Birmingham mayor forms Civilian Review Board for public trust, police accountability
Last Monday, the City of Birmingham announced the formation of its first ever Civilian Review Board. In a televised press conference, Mayor Randall Woodfin shared details about the 5-member panel and the future of citizen and police relations in Alabama's most populous city.
In the aftermath of the numerous high profile murders of Black citizens by police officers, mayors across the country are reckoning with the financial and emotional costs of police brutality and
misconduct for cities and their residents. Birmingham's Civilian Review Board is an outgrowth of the city's Public Safety Task Force. Last May, the task force was launched to evaluate how well Birmingham's police department performed against the standards and best practices set forth in the "8 Can't Wait" public safety framework. With the establishment of the Civilian Review Board, citizens gain an independent avenue to report police misconduct and voice their opinions on issues of public safety.
According to the text of Woodfin's executive order, the Civilian Review Board's purpose is to:
provide transparency to the public about police operations
provide the mayor with an independent assessment of police operations
create a space for accountability of the City and the police department for its operations in support of public safety
review community complaints of alleged officer misconduct as an independent, civilian-led review board of the Birmingham Police Department
In his press conference remarks, Woodfin vowed to improve police-community relations and invoked the memory of a 42-year old case of police brutality involving a BPD officer who murdered an unarmed Black woman while investigating an altercation at a convenience store.
"This announcement is a result of the collaborative work of our Public Safety Task Force and broader efforts to safeguard residents and officers’ safety, however, the work of establishing an independent, and community led, platform for police transparency began for many residents in 1979, when Bonita Carter was killed as a result of reckless police action. Today, represents a major step in the effort to raise residents’ trust and oversight to police operations," explained Woodfin.
Nationwide, cities and states are considering and implementing measures toward police reform. The city of Houston is evaluating policy measures to limit pre-textual traffic stops in response to the disproportionate harassment of Black and brown motorists by police. Officials in Berkeley, California are considering relieving police officers of traffic duties altogether.
Brandon Johnson, director of Birmingham's Office of Peace and Policy, called the executive order the first of its kind in the state. “We’re literally pioneering in the state of Alabama,’' Johnson said.
Below, we have re-published the announcement press release in full with permission
Birmingham, Alabama – In an ongoing effort to improve trust between the Birmingham Police Department and residents, Mayor Randall Woodfin announced today the formation of Birmingham’s first Civilian Review Board.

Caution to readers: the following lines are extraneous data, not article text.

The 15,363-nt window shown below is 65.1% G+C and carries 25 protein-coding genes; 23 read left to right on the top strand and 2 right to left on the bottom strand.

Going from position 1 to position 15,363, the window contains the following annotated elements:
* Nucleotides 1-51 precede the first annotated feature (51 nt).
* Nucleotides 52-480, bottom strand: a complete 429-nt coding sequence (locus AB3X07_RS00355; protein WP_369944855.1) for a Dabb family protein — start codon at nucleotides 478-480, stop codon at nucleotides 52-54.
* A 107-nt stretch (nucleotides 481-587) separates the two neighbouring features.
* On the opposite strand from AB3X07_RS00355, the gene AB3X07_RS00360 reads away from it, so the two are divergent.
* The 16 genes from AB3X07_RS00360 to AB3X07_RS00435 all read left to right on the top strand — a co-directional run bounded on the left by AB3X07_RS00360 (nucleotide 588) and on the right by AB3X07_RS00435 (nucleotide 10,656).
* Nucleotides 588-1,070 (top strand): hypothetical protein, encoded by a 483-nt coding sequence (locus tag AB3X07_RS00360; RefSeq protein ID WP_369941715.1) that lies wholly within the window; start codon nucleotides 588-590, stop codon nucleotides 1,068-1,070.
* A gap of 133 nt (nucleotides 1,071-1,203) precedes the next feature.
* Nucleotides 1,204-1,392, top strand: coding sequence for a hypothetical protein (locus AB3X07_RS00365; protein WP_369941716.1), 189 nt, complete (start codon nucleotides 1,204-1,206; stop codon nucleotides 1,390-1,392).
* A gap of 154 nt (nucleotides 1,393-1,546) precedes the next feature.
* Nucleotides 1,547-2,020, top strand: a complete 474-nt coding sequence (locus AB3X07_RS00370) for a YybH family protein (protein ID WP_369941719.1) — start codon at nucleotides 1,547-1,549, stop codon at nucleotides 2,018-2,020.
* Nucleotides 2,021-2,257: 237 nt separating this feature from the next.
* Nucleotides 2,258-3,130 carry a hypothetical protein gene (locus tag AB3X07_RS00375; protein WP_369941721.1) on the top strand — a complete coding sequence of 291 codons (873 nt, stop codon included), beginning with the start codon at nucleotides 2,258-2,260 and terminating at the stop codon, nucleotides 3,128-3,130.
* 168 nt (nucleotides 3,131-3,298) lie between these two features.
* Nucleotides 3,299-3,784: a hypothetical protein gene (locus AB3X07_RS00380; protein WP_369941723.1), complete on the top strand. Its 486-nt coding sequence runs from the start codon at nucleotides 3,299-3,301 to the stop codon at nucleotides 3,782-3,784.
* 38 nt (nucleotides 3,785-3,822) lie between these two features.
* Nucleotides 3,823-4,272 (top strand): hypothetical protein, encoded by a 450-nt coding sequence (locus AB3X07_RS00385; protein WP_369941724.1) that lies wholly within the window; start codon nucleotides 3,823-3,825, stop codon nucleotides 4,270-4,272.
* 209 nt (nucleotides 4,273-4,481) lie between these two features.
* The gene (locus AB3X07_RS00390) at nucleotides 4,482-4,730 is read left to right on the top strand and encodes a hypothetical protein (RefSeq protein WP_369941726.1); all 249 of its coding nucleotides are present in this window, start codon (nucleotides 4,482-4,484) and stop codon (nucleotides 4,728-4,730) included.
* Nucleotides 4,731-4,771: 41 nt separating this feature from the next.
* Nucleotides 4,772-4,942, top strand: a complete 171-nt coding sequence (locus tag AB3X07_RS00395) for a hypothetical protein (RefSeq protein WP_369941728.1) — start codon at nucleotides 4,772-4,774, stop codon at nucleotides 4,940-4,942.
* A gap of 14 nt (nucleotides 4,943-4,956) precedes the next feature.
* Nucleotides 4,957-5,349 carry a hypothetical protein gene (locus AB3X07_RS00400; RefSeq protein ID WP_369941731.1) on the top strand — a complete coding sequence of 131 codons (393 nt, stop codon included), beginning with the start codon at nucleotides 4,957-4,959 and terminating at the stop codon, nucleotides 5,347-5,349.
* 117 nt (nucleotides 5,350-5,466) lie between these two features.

The Mayor’s actions are a direct response to the recommendations from the City of Birmingham’s Public Safety Task Force and national calls for reimagining public safety.
“This announcement is a result of the collaborative work of our Public Safety Task Force and broader efforts to safeguard residents and officers’ safety,” said Mayor Woodfin.
“However, the work of establishing an independent, and community led, platform for police transparency began for many residents in 1979, when Bonita Carter was killed as a result of reckless police action. Today represents a major step in the effort to raise residents’ trust and oversight to police operations,” said Woodfin.
The Civilian Review Board has been thoughtfully structured – providing representation that cuts across a variety of influences in Birmingham.
“Our Civilian Review Board will provide authentic community voice, involvement and engagement. It is a platform for moms, pastors, community activists and professional minds to assemble to work to promote the best Birmingham has to offer from a law enforcement prospective,” said Woodfin.
Background: The Civilian Review Board
To improve relationships between the community-at-large and the BPD, this executive order establishes a Civilian Review Board for the primary purpose of providing transparency and an independent assessment on police operations, create space for accountability of the City and the police department for its operations, and review community complaints of alleged officer misconduct.
“As my administration continues to implement recommendations from the Public Safety Task Force, these executive orders will build on our model use of force standards,” Woodfin said.
Public safety is the top concern for Birmingham residents. Thanks to smart investments in our public safety infrastructure, the Woodfin administration has made progress by successfully reducing violent crime in Birmingham by 33 percent since 2017.
Members of the Civilian Review Board
Rev. Lawrence Conoway – pastor, Fellowship Bible Church
T. Marie King – activist, speaker, trainer/facilitator
Annetta Nunn, YWCA domestic violence court advocate; former chief, Birmingham Police Department
Victor Revill – criminal justice attorney, Public Safety Task Force member
Joyce White Vance – former U.S Attorney, Northern District of Alabama; Public Safety Task Force member